Materials and supplies are the inventory value of short-term assets.
Prepaid expenses include salary advances and travel advances for priced-service personnel.
Items in process of collection are gross Federal Reserve cash items in process of collection (CIPC), stated on a basis comparable to that of a commercial bank. They reflect adjustments for intra-System items that would otherwise be double-counted on a consolidated Federal Reserve balance sheet; adjustments for items associated with nonpriced items (such as those collected for government agencies); and adjustments for items associated with providing fixed availability or credit before items are received and processed. Among the costs to be recovered under the Monetary Control Act is the cost of float, or net CIPC during the period (the difference between gross CIPC and deferred-availability items, which is the portion of gross CIPC that involves a financing cost), valued at the federal funds rate.Return to table
Long-term assets consist of long-term assets used solely in priced services, the priced-service portion of long-term assets shared with nonpriced services, an estimate of the assets of the Board of Governors used in the development of priced services, and a deferred tax asset related to the priced services pension and postretirement benefits obligation (see Note 3).Return to table
Under the matched-book capital structure for assets, short-term assets are financed with short-term payables and clearing balances. Long-term assets are financed with long-term liabilities and core clearing balances. As a result, no short- or long-term debt is imputed. Other short-term liabilities include clearing balances maintained at Reserve Banks and deposit balances arising from float. Other long-term liabilities consist of accrued postemployment, postretirement, and qualified and nonqualified pension benefits costs and obligations on capital leases.
Effective December 31, 2006, the Reserve Banks implemented the Financial Accounting Standard Board's Statement of Financial Accounting Standards (SFAS) No. 158, Employers' Accounting for Defined Benefit Pension and Other Postretirement Plans, which requires an employer to record the funded status of its benefit plans on its balance sheet. In order to reflect the funded status of its benefit plans, the Reserve Banks recognized the deferred items related to these plans, which include prior service costs and actuarial gains or losses, on the balance sheet. This resulted in an adjustment to the pension and benefit plans related to priced services and the recognition of an associated deferred tax asset with an offsetting adjustment, net of tax, to accumulated other comprehensive income (AOCI), which is included in equity. The Reserve Bank priced services recognized a net pension liability in 2008 and a net pension asset in 2007. The reduction in the System Retirement Plan's funded status in 2008 was due to reduced asset values and an increase in the projected benefit obligation. This reduction in the funded status resulted in a corresponding change in AOCI of $452.7 million in 2008.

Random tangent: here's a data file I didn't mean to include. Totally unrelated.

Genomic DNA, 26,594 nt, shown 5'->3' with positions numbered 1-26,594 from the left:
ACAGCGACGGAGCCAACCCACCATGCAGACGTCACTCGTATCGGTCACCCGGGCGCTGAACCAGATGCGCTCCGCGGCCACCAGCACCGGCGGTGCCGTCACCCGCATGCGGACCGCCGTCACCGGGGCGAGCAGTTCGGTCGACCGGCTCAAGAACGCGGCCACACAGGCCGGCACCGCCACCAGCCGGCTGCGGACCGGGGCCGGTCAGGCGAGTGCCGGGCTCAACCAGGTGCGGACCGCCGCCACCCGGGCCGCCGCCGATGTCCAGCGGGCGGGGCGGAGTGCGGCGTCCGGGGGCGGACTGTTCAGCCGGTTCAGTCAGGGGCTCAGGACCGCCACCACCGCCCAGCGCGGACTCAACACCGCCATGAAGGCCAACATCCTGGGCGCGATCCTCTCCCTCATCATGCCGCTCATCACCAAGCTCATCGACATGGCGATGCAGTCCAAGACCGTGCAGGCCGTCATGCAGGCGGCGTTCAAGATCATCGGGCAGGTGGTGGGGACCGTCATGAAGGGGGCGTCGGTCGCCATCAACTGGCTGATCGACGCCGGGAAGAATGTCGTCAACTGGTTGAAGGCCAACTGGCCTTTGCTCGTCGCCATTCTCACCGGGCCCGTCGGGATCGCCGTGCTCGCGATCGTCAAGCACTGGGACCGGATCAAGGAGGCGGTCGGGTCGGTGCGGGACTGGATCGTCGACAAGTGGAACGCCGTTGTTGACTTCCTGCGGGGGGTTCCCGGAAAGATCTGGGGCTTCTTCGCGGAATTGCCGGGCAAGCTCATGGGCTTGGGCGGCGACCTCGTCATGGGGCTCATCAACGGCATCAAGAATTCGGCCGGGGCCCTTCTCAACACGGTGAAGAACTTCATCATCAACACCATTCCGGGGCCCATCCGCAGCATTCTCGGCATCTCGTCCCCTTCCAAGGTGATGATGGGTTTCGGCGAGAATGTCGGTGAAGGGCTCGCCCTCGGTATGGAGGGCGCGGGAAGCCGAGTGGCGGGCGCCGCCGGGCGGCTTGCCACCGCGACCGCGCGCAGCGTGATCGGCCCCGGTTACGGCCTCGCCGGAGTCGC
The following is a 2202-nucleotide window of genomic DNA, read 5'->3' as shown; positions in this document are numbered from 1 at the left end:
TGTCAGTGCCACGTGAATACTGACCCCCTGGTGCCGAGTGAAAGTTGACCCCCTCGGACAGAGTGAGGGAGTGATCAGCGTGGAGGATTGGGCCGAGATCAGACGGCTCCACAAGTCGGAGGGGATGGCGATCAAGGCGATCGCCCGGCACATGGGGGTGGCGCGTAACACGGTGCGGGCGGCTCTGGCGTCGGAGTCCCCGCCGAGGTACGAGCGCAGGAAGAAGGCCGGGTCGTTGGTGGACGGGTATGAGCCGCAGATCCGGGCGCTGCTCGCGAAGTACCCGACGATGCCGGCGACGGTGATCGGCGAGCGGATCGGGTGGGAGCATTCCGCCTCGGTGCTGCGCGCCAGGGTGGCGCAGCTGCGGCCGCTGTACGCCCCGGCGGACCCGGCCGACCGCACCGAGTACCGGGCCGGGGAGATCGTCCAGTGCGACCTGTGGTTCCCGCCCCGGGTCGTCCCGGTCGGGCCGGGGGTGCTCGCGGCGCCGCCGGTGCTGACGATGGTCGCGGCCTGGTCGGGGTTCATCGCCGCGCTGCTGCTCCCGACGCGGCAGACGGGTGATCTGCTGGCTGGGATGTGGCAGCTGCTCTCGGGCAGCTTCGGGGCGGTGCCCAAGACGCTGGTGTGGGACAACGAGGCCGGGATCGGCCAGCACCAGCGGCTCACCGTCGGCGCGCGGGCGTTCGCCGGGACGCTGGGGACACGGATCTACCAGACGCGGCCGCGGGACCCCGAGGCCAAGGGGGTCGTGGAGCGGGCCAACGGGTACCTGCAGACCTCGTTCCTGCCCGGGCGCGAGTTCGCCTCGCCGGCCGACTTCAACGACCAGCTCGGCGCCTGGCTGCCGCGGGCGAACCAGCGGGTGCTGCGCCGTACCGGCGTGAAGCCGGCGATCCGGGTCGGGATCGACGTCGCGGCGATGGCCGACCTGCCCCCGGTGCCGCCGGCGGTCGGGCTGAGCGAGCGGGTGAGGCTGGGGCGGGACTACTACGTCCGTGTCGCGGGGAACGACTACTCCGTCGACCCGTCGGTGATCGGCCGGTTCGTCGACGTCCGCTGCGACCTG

To satisfy the FDIC requirements for a well-capitalized institution, equity is imputed at 10 percent of total risk-weighted assets.Return to table
Revenue represents fees charged to depository institutions for priced services, and is realized from each institution through one of two methods: direct charges to an institution's account or charges against its accumulated earnings credits (see Note 7).Return to table
Operating expenses consist of the direct, indirect, and other general administrative expenses of the Reserve Banks for priced services plus the expenses of the Board of Governors related to the development of priced services. Board expenses were $7.2 million in 2008 and $6.7 million in 2007.
Effective January 1, 1987, the Reserve Banks implemented SFAS No. 87, Employers' Accounting for Pensions. Accordingly, the Reserve Bank priced services recognized qualified pension-plan operating expenses of $28.8 million in 2008 and $21.3 million in 2007. Operating expenses also include the nonqualified pension expense of $5.4 million in 2008 and $3.1 million in 2007. The implementation of SFAS No. 158 does not change the systematic approach required by generally accepted accounting principles to recognize the expenses associated with the Reserve Banks' benefit plans in the income statement. As a result, these expenses do not include amounts related to changes in the funded status of the Reserve Banks' benefit plans, which are reflected in AOCI (see Note 3).